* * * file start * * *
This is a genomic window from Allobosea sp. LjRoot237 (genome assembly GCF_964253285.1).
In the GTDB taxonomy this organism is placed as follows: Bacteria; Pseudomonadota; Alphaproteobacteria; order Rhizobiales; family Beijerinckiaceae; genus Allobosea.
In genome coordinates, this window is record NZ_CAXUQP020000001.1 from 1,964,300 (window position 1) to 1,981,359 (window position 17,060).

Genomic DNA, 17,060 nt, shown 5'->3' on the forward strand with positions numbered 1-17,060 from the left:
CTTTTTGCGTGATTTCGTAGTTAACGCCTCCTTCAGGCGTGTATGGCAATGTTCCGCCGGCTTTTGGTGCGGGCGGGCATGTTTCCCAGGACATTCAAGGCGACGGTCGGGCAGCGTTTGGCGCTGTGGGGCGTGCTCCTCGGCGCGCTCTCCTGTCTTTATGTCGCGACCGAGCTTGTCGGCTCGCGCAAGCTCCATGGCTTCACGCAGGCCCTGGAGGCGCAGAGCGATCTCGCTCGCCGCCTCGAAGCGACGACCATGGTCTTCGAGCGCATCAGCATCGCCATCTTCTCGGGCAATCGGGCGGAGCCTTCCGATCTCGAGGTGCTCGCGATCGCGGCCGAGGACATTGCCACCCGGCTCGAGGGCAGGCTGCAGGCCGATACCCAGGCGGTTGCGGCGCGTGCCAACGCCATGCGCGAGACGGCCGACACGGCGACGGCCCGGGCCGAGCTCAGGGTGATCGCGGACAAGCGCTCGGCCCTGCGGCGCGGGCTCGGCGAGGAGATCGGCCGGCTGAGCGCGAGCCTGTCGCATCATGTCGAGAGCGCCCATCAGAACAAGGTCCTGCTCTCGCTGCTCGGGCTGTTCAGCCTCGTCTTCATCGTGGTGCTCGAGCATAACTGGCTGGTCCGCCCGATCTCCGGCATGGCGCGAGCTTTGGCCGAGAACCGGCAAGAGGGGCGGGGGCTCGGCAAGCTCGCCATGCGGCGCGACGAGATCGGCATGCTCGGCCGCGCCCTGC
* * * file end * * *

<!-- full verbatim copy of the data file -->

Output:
This is a genomic window from Allobosea sp. LjRoot237 (genome assembly GCF_964253285.1).
In the GTDB taxonomy this organism is placed as follows: Bacteria; Pseudomonadota; Alphaproteobacteria; order Rhizobiales; family Beijerinckiaceae; genus Allobosea.
In genome coordinates, this window is record NZ_CAXUQP020000001.1 from 1,964,300 (window position 1) to 1,981,359 (window position 17,060).

Genomic DNA, 17,060 nt, shown 5'->3' on the forward strand with positions numbered 1-17,060 from the left:
CTTTTTGCGTGATTTCGTAGTTAACGCCTCCTTCAGGCGTGTATGGCAATGTTCCGCCGGCTTTTGGTGCGGGCGGGCATGTTTCCCAGGACATTCAAGGCGACGGTCGGGCAGCGTTTGGCGCTGTGGGGCGTGCTCCTCGGCGCGCTCTCCTGTCTTTATGTCGCGACCGAGCTTGTCGGCTCGCGCAAGCTCCATGGCTTCACGCAGGCCCTGGAGGCGCAGAGCGATCTCGCTCGCCGCCTCGAAGCGACGACCATGGTCTTCGAGCGCATCAGCATCGCCATCTTCTCGGGCAATCGGGCGGAGCCTTCCGATCTCGAGGTGCTCGCGATCGCGGCCGAGGACATTGCCACCCGGCTCGAGGGCAGGCTGCAGGCCGATACCCAGGCGGTTGCGGCGCGTGCCAACGCCATGCGCGAGACGGCCGACACGGCGACGGCCCGGGCCGAGCTCAGGGTGATCGCGGACAAGCGCTCGGCCCTGCGGCGCGGGCTCGGCGAGGAGATCGGCCGGCTGAGCGCGAGCCTGTCGCATCATGTCGAGAGCGCCCATCAGAACAAGGTCCTGCTCTCGCTGCTCGGGCTGTTCAGCCTCGTCTTCATCGTGGTGCTCGAGCATAACTGGCTGGTCCGCCCGATCTCCGGCATGGCGCGAGCTTTGGCCGAGAACCGGCAAGAGGGGCGGGGGCTCGGCAAGCTCGCCATGCGGCGCGACGAGATCGGCATGCTCGGCCGCGCCCTGC